August 27, 2012 by eneubauer
The pilgrim’s path leads the “pilgrim” into the natural evolution of one’s spiritual life. In particular this journey works to adjust our interior orientation towards union with Christ. The development of this union leads one hungering for a proper educational foundation, deep personal devotion, ongoing spiritual direction, the embrace of a mature faith and intentional commitment to the journey – even in the midst of trial and tribulation. I have concluded that the “call” to journey in the footsteps of Christ is no easy task. It requires the individual to embrace an ongoing examination of conscience, willingness to repent and desire to grow in faith.
It is in this context that I want to share a very personal story with you in order to make a point about the unique dignity of human life from conception to natural death. I have been happily married for over 16 years and have been blessed with three beautiful children. Our “happy family” did not come easy. Not long after I was married Heather and I decided to have a family. After a couple of years we realized that something was wrong. While our friends were welcoming their children into the world Heather and I were unable to conceive. Being protestant at the time and having a great insurance policy we decided to try to find answers from a fertility expert. Together we discovered we had internal problems. Upon fixing what we could we decided to embrace fertilization services which proved to be unsuccessful, very hard on Heather’s body and her emotional state. We decided to stop.
Once we began getting pregnant we couldn’t stop having miscarriages. To date we have had at least three verified miscarriages and our first one was at home. A very painful experience! See, when one decides to have children not having or losing children is extremely difficult. The light at the end of our tunnel was the birth of our two girls. Overjoyed with our miracle babies we were quite satisfied. After our second girl we were not able to get pregnant again and came to the conclusion that we were done. Again, we were satisfied and quite overjoyed at how our family had developed. Our girls were (are) the apple of our eyes. We talked and concluded we were done trying to have children. Done because of our age and because we were happy with how God had blessed us. At this point two things were transpiring in our lives.
First, I felt called to come home to the Catholic Church. In response to this inward calling I returned to school and acquired my M.A. in Theology at a Catholic institution. I ramped up my personal study of Catholic thought and theology, I began a series of conversations with Fr. Glenn Sudano CFR. and my wife. Second, I began seriously considering having a vasectomy – ending our ability to have children naturally. I considered this for a multiplicity of factors as this was not an easy decision. I visited the doctor’s office, talked it over with my wife and made the final appointment. However, something happened in the midst of this process. I began to feel uncomfortable with this decision as did Heather. As many couples suffer from lack of clear communication Heather and I never spoke of our personal doubts or concerns. It wasn’t until I called Fr. Glenn Sudano that I fully realized just how wrong I was in my decision to artificially sterilize myself. Fr. Glenn made clear Church teaching, talked about the supreme importance of life, the role of natural family planning and his surprise at my decision. I assured him that I had a “check in my spirit” and knew (even in my ignorance of the totality of Church teaching on the subject) that this was not the right decision. Suffice it to say I never went to the doctor’s office for the scheduled appointment.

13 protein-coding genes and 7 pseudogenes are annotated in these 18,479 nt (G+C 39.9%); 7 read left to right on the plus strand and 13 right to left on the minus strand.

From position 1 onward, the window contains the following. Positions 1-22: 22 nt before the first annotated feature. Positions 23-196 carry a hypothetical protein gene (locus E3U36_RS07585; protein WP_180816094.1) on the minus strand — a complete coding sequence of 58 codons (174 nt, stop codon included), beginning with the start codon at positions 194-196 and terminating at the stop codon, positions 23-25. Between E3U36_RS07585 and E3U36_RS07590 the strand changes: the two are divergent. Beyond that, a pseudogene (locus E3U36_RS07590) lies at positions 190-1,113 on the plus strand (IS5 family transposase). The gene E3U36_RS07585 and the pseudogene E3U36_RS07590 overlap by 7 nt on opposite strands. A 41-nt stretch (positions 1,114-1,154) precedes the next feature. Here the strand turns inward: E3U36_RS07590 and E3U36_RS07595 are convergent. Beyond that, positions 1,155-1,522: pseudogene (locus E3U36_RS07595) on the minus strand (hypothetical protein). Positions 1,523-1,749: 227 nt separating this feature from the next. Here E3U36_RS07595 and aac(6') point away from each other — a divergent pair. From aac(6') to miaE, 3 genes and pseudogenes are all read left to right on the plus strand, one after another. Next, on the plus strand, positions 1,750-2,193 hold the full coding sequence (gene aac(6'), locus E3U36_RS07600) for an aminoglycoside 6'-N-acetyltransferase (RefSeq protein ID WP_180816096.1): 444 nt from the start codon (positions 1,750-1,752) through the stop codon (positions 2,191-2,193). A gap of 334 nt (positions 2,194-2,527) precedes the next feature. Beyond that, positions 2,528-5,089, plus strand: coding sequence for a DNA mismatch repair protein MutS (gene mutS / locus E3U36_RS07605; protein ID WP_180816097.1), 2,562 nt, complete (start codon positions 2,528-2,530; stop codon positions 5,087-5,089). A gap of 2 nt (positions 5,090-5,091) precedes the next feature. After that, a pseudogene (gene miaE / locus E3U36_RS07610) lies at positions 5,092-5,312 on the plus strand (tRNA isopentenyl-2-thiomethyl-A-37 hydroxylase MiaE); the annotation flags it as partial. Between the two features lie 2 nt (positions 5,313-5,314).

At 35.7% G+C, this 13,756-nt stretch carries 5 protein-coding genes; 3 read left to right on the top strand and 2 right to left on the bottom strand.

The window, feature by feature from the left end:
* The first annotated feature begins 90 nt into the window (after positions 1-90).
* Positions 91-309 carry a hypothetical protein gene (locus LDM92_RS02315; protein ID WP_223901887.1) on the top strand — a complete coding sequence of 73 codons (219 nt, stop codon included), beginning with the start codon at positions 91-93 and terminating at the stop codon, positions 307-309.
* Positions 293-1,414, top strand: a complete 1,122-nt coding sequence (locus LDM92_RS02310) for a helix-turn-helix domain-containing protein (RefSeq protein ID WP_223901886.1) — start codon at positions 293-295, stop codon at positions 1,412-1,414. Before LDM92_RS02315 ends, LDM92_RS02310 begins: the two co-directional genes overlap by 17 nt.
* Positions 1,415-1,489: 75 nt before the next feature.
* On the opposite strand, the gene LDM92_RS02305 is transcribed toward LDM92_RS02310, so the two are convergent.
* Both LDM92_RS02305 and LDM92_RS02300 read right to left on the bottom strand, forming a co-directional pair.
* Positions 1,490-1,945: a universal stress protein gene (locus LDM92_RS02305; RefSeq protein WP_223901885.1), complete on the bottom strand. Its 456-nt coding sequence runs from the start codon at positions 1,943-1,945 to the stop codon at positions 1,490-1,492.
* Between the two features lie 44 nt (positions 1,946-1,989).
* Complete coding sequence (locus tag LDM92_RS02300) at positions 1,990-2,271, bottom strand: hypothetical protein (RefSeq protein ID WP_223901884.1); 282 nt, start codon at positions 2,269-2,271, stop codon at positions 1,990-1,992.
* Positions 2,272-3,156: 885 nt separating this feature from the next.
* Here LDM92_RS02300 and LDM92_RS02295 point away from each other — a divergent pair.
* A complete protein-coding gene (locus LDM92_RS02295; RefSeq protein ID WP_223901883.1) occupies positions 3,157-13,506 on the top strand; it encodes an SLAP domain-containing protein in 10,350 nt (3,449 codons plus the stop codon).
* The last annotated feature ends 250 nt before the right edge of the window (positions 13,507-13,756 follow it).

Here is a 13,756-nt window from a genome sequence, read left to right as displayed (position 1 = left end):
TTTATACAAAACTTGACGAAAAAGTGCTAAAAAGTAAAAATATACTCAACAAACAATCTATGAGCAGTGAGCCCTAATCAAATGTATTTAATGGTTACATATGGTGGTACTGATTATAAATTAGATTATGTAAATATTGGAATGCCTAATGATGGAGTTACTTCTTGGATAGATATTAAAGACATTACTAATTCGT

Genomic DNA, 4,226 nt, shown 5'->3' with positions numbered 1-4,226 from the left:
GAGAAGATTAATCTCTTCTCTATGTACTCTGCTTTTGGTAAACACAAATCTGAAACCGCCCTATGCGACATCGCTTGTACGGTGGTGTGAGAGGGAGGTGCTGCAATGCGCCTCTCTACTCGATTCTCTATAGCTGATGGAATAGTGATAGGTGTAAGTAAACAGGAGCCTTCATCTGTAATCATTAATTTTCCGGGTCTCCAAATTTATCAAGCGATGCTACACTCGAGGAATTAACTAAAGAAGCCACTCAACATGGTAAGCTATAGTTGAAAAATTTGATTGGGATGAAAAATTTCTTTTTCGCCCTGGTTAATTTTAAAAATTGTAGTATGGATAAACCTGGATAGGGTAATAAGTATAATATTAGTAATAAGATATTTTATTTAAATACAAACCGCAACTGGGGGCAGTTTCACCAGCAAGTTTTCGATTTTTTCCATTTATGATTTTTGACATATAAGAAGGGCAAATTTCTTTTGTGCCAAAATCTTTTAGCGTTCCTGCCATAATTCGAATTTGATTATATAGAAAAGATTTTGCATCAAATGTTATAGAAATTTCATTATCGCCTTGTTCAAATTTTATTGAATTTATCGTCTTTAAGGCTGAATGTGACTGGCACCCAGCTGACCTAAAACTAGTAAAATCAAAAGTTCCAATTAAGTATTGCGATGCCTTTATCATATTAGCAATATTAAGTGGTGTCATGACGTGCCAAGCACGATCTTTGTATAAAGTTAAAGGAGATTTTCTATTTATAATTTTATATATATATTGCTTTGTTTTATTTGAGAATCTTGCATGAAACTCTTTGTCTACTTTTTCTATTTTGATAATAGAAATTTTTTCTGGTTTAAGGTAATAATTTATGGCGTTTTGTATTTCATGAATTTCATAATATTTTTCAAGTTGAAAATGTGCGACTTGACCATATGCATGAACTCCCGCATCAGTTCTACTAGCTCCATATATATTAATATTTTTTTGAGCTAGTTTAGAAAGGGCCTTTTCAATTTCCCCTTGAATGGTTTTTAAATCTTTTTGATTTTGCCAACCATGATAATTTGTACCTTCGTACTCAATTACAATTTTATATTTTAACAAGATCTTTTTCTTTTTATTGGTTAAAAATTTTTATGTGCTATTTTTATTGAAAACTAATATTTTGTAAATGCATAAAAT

The Catechism of the Catholic Church states: (with certain implications) CCC1643
“Conjugal love involves a totality, in which all the elements of the person enter – appeal of the body & instinct, power of feeling & affectivity, aspiration of the spirit & of will. It aims at a deeply personal unity, a unity that, beyond union in one flesh, leads to forming one heart and soul; it demandsindissolubility and faithfulness in definitive mutual giving; and it is open to fertility. In a word it is a question of the normal characteristics of all natural conjugal love, but with a new significance which not only purifies and strengthens them, but raises them to the extent of making them the expression of specifically Christian values.”
What a beautiful statement about the natural order of the marital union and its implications connected to Christian values / Character & Nature of God.
Suffice it to say my conviction about not sterilizing myself was a movement of the Holy Spirit reminding me of God’s truth, both scriptural in nature and part of Catholic Church teaching. It is the purview of the Church to hold fast to the teachings of Christ, protect and propagate them throughout the world. In my desire to be in full communion with the Church it was the job of the Holy Spirit to convict and my job to respond positively. I am glad that I responded positively not to sterilize myself and enter into full communion with the Catholic Church.
I am happy to announce that five months ago we had a boy. I am overwhelmed at the significance of his arrival, the joy I feel in my heart and the increase in my capacity to love (& experience love). His arrival has changed me and Heather. We are more open than ever before to life, the recognition of the unique dignity of life and our vocation as a married couple. Although this last pregnancy was difficult for a variety of reasons we have begun the process of natural family planning & are currently contemplating adopting another child in the future.
Pray for us. We are praying for you!